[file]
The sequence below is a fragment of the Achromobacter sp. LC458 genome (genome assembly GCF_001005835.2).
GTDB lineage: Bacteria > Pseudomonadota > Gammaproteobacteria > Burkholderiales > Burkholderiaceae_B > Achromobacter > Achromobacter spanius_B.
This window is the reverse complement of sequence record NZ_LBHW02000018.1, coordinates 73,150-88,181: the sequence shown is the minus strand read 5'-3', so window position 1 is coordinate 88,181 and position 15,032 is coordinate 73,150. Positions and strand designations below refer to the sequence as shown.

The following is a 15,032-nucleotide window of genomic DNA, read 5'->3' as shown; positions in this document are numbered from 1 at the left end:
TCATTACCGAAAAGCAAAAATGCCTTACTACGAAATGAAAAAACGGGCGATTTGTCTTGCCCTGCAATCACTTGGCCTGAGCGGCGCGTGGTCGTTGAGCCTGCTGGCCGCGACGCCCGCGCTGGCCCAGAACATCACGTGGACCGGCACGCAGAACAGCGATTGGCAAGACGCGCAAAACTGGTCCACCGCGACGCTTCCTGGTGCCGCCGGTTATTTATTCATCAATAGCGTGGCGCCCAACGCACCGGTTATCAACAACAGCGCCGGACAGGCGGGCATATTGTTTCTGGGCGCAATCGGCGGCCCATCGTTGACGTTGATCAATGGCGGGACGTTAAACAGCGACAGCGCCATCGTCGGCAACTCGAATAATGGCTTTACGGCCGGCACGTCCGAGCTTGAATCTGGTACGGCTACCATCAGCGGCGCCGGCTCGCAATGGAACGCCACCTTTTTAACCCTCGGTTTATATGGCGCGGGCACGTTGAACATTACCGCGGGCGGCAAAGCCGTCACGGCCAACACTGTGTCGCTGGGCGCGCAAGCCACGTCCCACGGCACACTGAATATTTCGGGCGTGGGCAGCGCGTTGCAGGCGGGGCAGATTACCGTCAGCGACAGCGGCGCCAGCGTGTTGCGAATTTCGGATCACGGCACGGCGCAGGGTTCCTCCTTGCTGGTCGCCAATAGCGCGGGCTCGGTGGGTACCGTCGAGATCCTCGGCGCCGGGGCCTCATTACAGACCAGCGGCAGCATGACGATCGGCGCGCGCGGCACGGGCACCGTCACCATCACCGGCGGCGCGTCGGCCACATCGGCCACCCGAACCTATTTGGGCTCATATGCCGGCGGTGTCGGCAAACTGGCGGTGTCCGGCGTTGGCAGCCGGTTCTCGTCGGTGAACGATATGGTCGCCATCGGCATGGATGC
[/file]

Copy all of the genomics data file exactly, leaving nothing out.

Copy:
The sequence below is a fragment of the Achromobacter sp. LC458 genome (genome assembly GCF_001005835.2).
GTDB lineage: Bacteria > Pseudomonadota > Gammaproteobacteria > Burkholderiales > Burkholderiaceae_B > Achromobacter > Achromobacter spanius_B.
This window is the reverse complement of sequence record NZ_LBHW02000018.1, coordinates 73,150-88,181: the sequence shown is the minus strand read 5'-3', so window position 1 is coordinate 88,181 and position 15,032 is coordinate 73,150. Positions and strand designations below refer to the sequence as shown.

The following is a 15,032-nucleotide window of genomic DNA, read 5'->3' as shown; positions in this document are numbered from 1 at the left end:
TCATTACCGAAAAGCAAAAATGCCTTACTACGAAATGAAAAAACGGGCGATTTGTCTTGCCCTGCAATCACTTGGCCTGAGCGGCGCGTGGTCGTTGAGCCTGCTGGCCGCGACGCCCGCGCTGGCCCAGAACATCACGTGGACCGGCACGCAGAACAGCGATTGGCAAGACGCGCAAAACTGGTCCACCGCGACGCTTCCTGGTGCCGCCGGTTATTTATTCATCAATAGCGTGGCGCCCAACGCACCGGTTATCAACAACAGCGCCGGACAGGCGGGCATATTGTTTCTGGGCGCAATCGGCGGCCCATCGTTGACGTTGATCAATGGCGGGACGTTAAACAGCGACAGCGCCATCGTCGGCAACTCGAATAATGGCTTTACGGCCGGCACGTCCGAGCTTGAATCTGGTACGGCTACCATCAGCGGCGCCGGCTCGCAATGGAACGCCACCTTTTTAACCCTCGGTTTATATGGCGCGGGCACGTTGAACATTACCGCGGGCGGCAAAGCCGTCACGGCCAACACTGTGTCGCTGGGCGCGCAAGCCACGTCCCACGGCACACTGAATATTTCGGGCGTGGGCAGCGCGTTGCAGGCGGGGCAGATTACCGTCAGCGACAGCGGCGCCAGCGTGTTGCGAATTTCGGATCACGGCACGGCGCAGGGTTCCTCCTTGCTGGTCGCCAATAGCGCGGGCTCGGTGGGTACCGTCGAGATCCTCGGCGCCGGGGCCTCATTACAGACCAGCGGCAGCATGACGATCGGCGCGCGCGGCACGGGCACCGTCACCATCACCGGCGGCGCGTCGGCCACATCGGCCACCCGAACCTATTTGGGCTCATATGCCGGCGGTGTCGGCAAACTGGCGGTGTCCGGCGTTGGCAGCCGGTTCTCGTCGGTGAACGATATGGTCGCCATCGGCATGGATGC